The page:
The panel also offered us a real serious tease of PvP in Star Wars: The Old Republic. From what was shown, it appeared that storytelling was important even to the game’s PvP offering, as four players from both the Sith Empire and Galactic Republic were pursuing a quest on Alderaan, only to be brought to the same location, which needless to say resulted in what we can only hope was a heated, awesome battle. Why do I have to hope you ask? Because those mean folk at Bioware cut away just as the players were about to enter combat with each other. I guess we’ll never know what happened, but I’m rooting for the Republic.
Finally, the panel wrapped up with an interesting Q&A session with Bioware’s Principal Lead Writer on Star Wars: The Old Republic, Daniel Erickson. I met Daniel at E3 this year, and he is definitely well informed on the Star Wars lore, so it was nice to see him fielding questions from the fans. Daniel answered questions such as whether or not we’ll see some of the more esoteric lightsaber colors in the game, such as silver or black (which were available in the KOTOR games, by the way), however, the jury is still out on whether or not they’ll make it into The Old Republic. Daniel was a bit cagey on this one.
Daniel was also asked about multiplayer dialogue, a topic that is often a bit confounding to just about anyone who tries to think about it. A fan wondered, if other players will be able to make a lasting impact on your story experience. Daniel bluntly responded in the affirmative, “Yes. This is the horrifying thing that happens when you go out and socialize with people.” It’s important to note that these impactful decisions don’t affect your Dark Side / Light Side points though, as all that goes off the player’s intention. For example, when presented with the option to spare or kill someone, if you make it clear you have no desire to kill the character, while your group mate wins out “the roll” and kills the guy anyways, you still get your Light Side points as you did not intend to kill, while the other player gets his Dark Side points. However, the death of the character will still permanently affect the outcome of your story.
More on the topic of moral choices, Daniel discussed the difficulty of going against the grain as a Sith or Jedi character. In one example, (spoilers ahead!), Daniel described one of the early missions involving the Sith Warrior who is collecting crystal shards in a tomb. The Warrior is assaulted by another Sith hopeful and his cronies, who is attempting to steal the crystals from you because he could not gather them himself. The player can choose to give the failed Sith his crystals at this point, which is obviously a Light Side choice, but that resets the quest for the player, forcing him to redo the entire tomb. It ain’t easy being good when you’re supposed to be bad. C’est la vie!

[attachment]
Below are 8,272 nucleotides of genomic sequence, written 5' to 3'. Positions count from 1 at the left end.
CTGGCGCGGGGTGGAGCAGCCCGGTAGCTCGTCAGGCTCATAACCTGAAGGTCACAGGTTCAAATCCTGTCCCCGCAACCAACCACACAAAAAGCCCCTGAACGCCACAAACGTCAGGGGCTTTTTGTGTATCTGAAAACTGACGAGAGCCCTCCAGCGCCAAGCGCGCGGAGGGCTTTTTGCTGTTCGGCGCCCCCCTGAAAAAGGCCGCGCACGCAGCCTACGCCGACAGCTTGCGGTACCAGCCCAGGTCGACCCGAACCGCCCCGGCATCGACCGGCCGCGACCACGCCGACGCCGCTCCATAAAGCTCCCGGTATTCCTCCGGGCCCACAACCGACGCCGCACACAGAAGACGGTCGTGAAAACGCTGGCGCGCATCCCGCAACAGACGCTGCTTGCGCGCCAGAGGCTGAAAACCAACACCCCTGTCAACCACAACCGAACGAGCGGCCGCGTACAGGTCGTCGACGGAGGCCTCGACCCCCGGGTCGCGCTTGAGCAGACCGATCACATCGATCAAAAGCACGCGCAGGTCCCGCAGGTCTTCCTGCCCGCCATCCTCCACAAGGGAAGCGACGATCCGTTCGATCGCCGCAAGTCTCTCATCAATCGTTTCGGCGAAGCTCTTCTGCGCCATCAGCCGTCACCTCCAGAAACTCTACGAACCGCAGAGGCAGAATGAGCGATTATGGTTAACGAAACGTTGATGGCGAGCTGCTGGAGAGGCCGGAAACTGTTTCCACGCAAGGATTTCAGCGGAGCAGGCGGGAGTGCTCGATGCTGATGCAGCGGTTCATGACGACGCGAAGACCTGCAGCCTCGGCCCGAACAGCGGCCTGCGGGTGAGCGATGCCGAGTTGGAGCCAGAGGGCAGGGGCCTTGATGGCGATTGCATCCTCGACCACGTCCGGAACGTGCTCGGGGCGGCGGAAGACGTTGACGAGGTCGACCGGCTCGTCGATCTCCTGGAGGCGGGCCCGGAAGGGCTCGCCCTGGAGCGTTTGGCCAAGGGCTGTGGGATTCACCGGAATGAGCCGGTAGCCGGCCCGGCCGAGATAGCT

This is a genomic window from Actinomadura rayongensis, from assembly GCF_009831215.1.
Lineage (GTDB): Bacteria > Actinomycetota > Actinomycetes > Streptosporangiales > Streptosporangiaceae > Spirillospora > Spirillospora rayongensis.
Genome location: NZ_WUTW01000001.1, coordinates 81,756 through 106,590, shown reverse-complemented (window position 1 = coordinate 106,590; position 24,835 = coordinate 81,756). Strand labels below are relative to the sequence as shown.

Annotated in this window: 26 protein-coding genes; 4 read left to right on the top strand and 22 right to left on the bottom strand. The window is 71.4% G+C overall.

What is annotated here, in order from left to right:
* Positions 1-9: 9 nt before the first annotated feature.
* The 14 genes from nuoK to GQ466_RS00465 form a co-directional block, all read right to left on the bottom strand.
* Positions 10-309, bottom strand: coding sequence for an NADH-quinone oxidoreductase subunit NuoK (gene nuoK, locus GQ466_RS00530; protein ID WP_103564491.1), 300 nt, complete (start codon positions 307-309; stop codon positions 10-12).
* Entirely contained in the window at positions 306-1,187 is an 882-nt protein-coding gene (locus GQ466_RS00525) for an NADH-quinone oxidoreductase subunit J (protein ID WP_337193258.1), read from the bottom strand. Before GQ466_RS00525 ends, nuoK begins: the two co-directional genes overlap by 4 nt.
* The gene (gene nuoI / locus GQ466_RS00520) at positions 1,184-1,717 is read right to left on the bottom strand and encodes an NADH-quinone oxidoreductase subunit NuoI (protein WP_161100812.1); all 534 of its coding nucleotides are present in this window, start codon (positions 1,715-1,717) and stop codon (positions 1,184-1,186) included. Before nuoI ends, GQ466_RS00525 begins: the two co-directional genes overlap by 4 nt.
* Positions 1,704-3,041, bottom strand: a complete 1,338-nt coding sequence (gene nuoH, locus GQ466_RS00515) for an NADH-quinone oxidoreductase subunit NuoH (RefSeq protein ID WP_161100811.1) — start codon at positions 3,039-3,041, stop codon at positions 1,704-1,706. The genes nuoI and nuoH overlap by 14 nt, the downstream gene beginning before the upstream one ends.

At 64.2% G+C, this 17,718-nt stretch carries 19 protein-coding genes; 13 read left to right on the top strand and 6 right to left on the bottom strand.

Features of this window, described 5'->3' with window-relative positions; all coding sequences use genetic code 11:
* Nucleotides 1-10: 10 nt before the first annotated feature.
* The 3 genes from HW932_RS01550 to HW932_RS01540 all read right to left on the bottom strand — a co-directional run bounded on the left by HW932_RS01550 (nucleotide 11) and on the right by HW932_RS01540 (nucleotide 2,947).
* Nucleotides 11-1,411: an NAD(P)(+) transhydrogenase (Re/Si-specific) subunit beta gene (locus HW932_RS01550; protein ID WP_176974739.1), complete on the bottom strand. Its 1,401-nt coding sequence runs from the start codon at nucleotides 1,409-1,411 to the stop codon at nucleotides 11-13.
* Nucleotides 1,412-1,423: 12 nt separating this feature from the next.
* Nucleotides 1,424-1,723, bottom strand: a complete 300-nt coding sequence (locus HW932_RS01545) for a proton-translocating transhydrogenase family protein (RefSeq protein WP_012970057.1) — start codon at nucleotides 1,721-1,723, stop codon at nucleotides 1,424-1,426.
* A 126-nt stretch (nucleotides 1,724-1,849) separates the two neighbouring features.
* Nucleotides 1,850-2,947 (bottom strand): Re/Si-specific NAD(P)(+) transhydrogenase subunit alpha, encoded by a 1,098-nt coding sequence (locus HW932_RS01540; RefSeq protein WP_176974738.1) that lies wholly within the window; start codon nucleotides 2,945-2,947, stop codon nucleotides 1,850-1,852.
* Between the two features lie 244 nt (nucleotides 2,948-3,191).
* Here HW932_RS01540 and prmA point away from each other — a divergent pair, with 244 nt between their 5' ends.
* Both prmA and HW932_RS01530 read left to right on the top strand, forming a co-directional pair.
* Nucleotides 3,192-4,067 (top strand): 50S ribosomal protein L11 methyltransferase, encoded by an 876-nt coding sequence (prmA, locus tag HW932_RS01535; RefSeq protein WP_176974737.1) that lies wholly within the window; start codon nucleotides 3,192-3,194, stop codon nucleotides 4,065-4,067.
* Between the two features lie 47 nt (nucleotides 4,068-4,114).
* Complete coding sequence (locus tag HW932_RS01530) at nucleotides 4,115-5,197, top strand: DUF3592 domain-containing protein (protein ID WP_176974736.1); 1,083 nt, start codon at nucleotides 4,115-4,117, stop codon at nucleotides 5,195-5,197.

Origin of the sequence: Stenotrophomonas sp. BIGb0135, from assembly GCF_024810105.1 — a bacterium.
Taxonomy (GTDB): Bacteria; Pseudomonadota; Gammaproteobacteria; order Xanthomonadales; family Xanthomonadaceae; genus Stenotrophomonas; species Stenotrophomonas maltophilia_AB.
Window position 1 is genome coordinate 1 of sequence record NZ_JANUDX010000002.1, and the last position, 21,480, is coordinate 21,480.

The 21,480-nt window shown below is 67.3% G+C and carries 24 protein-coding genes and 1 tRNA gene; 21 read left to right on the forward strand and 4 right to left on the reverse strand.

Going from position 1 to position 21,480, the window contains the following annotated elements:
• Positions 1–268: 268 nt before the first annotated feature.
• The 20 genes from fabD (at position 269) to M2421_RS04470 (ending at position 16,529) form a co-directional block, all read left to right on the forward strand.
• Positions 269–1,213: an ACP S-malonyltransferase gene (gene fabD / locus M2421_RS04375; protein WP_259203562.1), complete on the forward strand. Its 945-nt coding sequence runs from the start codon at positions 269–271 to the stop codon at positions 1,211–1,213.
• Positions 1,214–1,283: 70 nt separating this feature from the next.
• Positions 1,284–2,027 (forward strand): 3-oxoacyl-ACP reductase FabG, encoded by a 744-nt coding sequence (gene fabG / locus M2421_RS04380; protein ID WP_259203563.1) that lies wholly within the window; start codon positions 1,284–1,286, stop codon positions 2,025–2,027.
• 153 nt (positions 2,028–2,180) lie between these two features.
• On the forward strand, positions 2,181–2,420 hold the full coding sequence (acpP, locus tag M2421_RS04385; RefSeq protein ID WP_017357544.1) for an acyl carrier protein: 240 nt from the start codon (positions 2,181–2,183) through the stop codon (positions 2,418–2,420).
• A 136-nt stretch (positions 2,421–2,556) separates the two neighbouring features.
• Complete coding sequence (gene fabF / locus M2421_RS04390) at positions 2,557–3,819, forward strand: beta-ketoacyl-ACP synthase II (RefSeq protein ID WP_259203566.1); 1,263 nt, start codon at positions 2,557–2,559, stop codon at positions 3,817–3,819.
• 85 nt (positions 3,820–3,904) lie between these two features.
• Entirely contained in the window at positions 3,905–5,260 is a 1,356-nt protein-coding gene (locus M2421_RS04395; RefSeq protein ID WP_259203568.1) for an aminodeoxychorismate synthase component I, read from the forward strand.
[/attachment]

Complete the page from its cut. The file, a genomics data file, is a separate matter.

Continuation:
Closing things out, I’d be remiss to not mention that someone prodded Daniel on the fact space combat in Star Wars: The Old Republic is a “rail shooter”, to which Daniel corrected him, explaining that space combat was actually a “tube shooter”, offering a bit more control; but this wasn’t really the larger issue here, and one could tell Daniel was more than a bit familiar with fan reaction to the announcement. Daniel used the Star Wars films to illustrate the fact that we never saw anyone mining in space or just “dicking around”, as he so eloquently put it, as the main reason Bioware took the approach they did with space, earning tons of cheers and applause from the crowd. Obviously, these were swipes at the Jump to Lightspeed expansion to Star Wars Galaxies, which allowed players to fly around through space freely and even mine for ore. I can fully understand that Bioware is taking an entirely different approach to space, but I think it was a bit crass to dismiss those of us looking for a bit more meat. Many of us would be content to have a space feature similar in scope to Halo: Reach or the Star Wars: Battlefront series, but it appears to be simply out of the cards.
Let us know your thoughts in the comments below! Were you at PAX? If so, share your Star Wars: The Old Republic experiences with us, and even if you weren’t, we want to hear your thoughts on all the information and media that came out of the show!